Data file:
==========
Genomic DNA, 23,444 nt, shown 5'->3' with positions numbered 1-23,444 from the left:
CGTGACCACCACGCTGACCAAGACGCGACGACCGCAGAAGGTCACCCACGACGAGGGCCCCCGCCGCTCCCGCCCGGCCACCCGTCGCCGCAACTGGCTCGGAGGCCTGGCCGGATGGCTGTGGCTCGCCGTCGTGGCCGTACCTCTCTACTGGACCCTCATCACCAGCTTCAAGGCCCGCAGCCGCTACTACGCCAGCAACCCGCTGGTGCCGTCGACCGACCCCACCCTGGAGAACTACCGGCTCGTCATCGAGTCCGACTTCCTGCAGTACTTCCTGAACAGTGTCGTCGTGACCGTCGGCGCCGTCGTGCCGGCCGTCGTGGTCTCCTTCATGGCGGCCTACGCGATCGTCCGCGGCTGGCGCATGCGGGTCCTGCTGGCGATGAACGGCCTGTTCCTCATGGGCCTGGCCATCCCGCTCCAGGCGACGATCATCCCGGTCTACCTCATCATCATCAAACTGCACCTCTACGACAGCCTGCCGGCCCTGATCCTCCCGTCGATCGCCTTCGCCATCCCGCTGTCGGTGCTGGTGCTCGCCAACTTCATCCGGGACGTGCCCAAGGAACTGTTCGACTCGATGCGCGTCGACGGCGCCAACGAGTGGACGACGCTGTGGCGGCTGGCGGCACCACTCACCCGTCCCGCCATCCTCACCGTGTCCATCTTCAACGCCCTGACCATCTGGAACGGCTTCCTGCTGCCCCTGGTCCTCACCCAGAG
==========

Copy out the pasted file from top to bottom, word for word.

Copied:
Genomic DNA, 23,444 nt, shown 5'->3' with positions numbered 1-23,444 from the left:
CGTGACCACCACGCTGACCAAGACGCGACGACCGCAGAAGGTCACCCACGACGAGGGCCCCCGCCGCTCCCGCCCGGCCACCCGTCGCCGCAACTGGCTCGGAGGCCTGGCCGGATGGCTGTGGCTCGCCGTCGTGGCCGTACCTCTCTACTGGACCCTCATCACCAGCTTCAAGGCCCGCAGCCGCTACTACGCCAGCAACCCGCTGGTGCCGTCGACCGACCCCACCCTGGAGAACTACCGGCTCGTCATCGAGTCCGACTTCCTGCAGTACTTCCTGAACAGTGTCGTCGTGACCGTCGGCGCCGTCGTGCCGGCCGTCGTGGTCTCCTTCATGGCGGCCTACGCGATCGTCCGCGGCTGGCGCATGCGGGTCCTGCTGGCGATGAACGGCCTGTTCCTCATGGGCCTGGCCATCCCGCTCCAGGCGACGATCATCCCGGTCTACCTCATCATCATCAAACTGCACCTCTACGACAGCCTGCCGGCCCTGATCCTCCCGTCGATCGCCTTCGCCATCCCGCTGTCGGTGCTGGTGCTCGCCAACTTCATCCGGGACGTGCCCAAGGAACTGTTCGACTCGATGCGCGTCGACGGCGCCAACGAGTGGACGACGCTGTGGCGGCTGGCGGCACCACTCACCCGTCCCGCCATCCTCACCGTGTCCATCTTCAACGCCCTGACCATCTGGAACGGCTTCCTGCTGCCCCTGGTCCTCACCCAGAG